New Wick Drain Protest Delays CalTrans Again

26 Jul

from Save Little Lake Valley                7/23/13

Picture from the May wick drain lock down.

Picture from the May wick drain lock down.

Caltrans’ attempt to drain and fill wetlands was shut down today when two activists locked themselves to both of the giant “stitcher” towers that are punching thousands of wick drains into the water table near this small rural town. The wick drains are being used to compact the soil so that it can no longer hold water, in preparation for building a freeway. The Willits Bypass freeway project entails the biggest loss of wetlands in Northern California in 50 years. Opponents of the project say it is a giant loss for taxpayers as well.

Two protesters were able to slip past CHP guards in the predawn darkness to get to the steel towers, which had been lowered to the ground for the night. The towers are now lowered each evening ever since activist Will Parrish climbed 60 feet into an upright tower, occupying it and shutting down work for eleven days from June 20 to July 1.

Travis Jochimsen and a woman calling herself Blue Heron used welded steel lock boxes to attach themselves to the equipment, placing their arms deep into the metal tubes they had inserted between the tower’s open grid work. “We can’t afford to lose precious water for the sake of an unnecessary freeway, said Jochimsen. “Every day the wick drains aren’t being installed is a victory for farmers, taxpayers and the planet”.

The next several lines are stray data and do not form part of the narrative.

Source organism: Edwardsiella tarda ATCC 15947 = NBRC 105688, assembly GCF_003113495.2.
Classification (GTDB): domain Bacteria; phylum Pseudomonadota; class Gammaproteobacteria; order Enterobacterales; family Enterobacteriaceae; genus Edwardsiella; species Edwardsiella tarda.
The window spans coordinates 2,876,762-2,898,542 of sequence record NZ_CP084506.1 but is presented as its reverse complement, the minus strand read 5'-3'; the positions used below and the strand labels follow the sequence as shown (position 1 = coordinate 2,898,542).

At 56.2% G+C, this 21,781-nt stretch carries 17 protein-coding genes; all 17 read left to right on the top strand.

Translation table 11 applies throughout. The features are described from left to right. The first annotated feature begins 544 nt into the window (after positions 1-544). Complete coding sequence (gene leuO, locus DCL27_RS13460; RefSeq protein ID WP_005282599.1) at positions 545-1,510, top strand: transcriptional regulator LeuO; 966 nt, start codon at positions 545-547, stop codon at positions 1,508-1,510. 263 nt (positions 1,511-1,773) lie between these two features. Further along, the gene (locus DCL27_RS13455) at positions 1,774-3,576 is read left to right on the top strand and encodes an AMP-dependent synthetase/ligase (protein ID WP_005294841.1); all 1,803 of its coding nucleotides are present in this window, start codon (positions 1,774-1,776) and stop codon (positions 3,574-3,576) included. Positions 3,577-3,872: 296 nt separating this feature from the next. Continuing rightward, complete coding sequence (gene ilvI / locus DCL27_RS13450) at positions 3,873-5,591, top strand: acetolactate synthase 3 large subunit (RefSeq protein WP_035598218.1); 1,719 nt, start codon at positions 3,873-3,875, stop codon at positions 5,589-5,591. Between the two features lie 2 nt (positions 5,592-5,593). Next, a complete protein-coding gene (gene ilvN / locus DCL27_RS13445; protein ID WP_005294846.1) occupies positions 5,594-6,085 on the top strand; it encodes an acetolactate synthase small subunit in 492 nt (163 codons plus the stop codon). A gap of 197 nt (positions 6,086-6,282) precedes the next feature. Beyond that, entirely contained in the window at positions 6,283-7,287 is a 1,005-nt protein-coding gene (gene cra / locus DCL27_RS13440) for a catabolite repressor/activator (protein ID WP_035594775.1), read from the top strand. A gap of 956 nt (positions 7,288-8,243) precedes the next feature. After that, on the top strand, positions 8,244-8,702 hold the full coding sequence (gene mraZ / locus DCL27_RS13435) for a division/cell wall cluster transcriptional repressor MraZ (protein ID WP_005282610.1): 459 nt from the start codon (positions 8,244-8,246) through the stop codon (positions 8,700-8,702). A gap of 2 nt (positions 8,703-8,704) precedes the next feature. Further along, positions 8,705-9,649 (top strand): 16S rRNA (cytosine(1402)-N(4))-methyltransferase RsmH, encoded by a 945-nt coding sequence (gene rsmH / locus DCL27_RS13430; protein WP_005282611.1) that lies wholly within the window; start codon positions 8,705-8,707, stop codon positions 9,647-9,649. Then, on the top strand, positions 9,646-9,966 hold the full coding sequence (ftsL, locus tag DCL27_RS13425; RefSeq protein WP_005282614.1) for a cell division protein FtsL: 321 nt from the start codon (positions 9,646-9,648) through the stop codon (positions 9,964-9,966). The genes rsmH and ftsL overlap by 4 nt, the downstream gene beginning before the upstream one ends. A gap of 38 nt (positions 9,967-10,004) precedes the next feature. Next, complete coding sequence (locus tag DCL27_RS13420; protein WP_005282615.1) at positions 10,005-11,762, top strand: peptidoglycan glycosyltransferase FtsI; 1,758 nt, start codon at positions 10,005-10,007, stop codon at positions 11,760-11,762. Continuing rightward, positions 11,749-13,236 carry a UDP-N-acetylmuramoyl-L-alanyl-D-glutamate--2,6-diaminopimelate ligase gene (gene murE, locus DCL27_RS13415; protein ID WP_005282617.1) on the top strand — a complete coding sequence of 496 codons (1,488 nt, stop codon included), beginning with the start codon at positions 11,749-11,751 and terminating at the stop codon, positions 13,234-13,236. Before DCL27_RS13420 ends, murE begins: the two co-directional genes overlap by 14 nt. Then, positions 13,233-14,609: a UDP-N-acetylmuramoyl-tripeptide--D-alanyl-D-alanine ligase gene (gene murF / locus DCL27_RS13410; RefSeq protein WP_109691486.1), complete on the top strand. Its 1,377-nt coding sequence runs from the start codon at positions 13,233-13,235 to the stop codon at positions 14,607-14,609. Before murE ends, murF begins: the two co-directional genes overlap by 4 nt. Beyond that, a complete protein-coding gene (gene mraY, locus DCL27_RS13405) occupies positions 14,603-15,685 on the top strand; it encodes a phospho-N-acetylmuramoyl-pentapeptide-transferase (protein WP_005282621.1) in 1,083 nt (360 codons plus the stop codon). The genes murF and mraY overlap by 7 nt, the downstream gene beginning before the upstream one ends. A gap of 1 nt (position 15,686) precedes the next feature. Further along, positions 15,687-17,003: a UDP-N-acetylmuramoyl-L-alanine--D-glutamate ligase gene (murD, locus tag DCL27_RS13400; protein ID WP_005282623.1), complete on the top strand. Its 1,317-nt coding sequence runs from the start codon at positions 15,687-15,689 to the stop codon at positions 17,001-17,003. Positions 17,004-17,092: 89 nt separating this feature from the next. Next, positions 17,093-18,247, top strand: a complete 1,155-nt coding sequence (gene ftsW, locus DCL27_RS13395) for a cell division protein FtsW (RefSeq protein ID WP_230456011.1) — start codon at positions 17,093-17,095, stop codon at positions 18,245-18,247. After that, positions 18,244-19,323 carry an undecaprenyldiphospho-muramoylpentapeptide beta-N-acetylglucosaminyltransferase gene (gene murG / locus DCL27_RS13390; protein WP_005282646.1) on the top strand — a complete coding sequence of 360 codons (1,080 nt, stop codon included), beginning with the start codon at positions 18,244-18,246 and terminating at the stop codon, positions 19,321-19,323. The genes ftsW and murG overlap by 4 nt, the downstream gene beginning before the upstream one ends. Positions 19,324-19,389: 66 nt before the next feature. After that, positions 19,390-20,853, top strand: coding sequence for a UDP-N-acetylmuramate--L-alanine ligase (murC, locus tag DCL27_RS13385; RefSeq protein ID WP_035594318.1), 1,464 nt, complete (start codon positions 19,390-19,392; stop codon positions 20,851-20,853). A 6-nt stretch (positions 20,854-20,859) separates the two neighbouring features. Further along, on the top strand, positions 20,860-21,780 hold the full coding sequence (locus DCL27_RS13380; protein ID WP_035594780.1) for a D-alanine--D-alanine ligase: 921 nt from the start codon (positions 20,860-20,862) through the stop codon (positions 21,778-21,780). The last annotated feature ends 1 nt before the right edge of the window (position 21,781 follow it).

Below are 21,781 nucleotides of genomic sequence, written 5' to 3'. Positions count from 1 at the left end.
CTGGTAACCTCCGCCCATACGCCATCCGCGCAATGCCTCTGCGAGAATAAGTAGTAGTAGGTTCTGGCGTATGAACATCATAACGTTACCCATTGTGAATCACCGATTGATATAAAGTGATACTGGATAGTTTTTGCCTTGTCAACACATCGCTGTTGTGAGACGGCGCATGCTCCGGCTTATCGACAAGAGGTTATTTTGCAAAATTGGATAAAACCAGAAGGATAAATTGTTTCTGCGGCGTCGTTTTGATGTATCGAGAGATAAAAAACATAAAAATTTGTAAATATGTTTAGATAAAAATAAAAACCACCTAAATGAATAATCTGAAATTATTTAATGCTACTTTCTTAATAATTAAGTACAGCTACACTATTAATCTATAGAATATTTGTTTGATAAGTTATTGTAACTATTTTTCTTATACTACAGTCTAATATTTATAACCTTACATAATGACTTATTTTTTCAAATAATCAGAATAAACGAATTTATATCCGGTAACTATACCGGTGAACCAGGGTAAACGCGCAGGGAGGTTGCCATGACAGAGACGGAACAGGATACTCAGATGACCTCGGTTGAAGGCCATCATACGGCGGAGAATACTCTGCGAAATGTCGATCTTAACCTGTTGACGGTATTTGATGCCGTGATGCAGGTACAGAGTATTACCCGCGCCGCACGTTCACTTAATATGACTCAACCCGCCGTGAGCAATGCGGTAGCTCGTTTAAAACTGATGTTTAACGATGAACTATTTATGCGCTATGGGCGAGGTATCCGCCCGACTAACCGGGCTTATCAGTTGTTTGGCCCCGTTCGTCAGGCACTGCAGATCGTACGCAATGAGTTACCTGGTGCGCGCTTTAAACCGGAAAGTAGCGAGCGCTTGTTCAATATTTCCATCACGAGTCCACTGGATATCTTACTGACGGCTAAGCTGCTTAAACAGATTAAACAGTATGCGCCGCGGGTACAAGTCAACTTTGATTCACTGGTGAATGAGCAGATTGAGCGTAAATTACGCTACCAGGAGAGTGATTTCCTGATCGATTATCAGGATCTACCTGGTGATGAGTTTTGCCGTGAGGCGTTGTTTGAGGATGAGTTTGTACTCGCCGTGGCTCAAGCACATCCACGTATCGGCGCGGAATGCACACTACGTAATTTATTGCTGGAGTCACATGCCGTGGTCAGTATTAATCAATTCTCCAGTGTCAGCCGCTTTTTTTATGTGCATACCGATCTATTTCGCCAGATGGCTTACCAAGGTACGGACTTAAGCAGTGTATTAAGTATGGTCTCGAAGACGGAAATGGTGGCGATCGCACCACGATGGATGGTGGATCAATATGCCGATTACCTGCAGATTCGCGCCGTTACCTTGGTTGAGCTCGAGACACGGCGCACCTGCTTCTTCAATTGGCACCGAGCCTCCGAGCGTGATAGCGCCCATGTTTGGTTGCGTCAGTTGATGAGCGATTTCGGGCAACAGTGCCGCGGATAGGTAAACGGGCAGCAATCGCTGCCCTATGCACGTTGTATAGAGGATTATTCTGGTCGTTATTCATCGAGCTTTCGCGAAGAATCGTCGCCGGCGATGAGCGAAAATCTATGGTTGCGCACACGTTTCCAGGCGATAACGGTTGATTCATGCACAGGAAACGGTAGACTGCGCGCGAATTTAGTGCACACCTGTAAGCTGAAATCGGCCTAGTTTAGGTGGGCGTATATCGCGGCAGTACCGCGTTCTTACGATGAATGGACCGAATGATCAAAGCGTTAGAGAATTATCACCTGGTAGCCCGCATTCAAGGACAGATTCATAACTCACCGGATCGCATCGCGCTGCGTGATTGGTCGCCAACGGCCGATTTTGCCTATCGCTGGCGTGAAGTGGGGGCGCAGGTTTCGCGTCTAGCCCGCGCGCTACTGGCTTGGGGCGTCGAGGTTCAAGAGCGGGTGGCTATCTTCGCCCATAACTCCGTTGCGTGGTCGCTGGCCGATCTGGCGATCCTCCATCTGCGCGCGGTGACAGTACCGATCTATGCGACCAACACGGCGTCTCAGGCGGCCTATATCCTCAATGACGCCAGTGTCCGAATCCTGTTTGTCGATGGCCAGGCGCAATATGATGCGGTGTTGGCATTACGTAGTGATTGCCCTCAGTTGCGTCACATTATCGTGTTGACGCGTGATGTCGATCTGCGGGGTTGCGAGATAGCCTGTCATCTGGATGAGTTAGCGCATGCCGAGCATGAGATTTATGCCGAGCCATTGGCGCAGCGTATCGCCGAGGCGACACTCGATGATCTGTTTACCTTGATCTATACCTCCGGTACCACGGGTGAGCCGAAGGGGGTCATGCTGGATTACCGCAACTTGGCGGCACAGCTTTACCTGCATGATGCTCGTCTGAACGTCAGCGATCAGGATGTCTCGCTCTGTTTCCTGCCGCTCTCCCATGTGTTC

Bypass opponents continue to say the project is unjustified by Caltrans’ own traffic data, pointing to a virtually empty two-lane highway north of town. The empty highway can be seen on  Caltrans’ webcam that records traffic every hour. 
Over 70% of traffic is local and would not be served by the bypass.  “This project is a bonanza for the contractors and a massive loss for everyone else—especially the taxpayers,” said Willits city councilwoman Madge Strong. The controversial project has a “sticker price” of $210 million, but with interest on the prop 1B bonds and the usual cost overruns, the final cost could be as high as $500 million dollars.

A delegation from Willits, including Strong, met with Caltrans Chief Officer Malcolm Dougherty in Sacramento on July 9 to show how Caltrans employees inflated the traffic figures and other data in order to justify a four lane freeway, ignoring less costly and destructive alternatives. Dougherty dismissed the traffic data as irrelevant, although he could not explain why the taxpayers should finance an I-5 style freeway for a rural area that has been losing population for a decade. Caltrans only has sufficient funding for a two-lane bypass at present, yet it is building a massive four lane footprint. Dougherty expressed confidence that plenty of funding will be available in the future.

Breaking news: Reporter/photographer Steve Eberhart of The Willits News was arrested at 7:35 a.m. this morning on the construction site while waiting for his Caltrans escort to arrive

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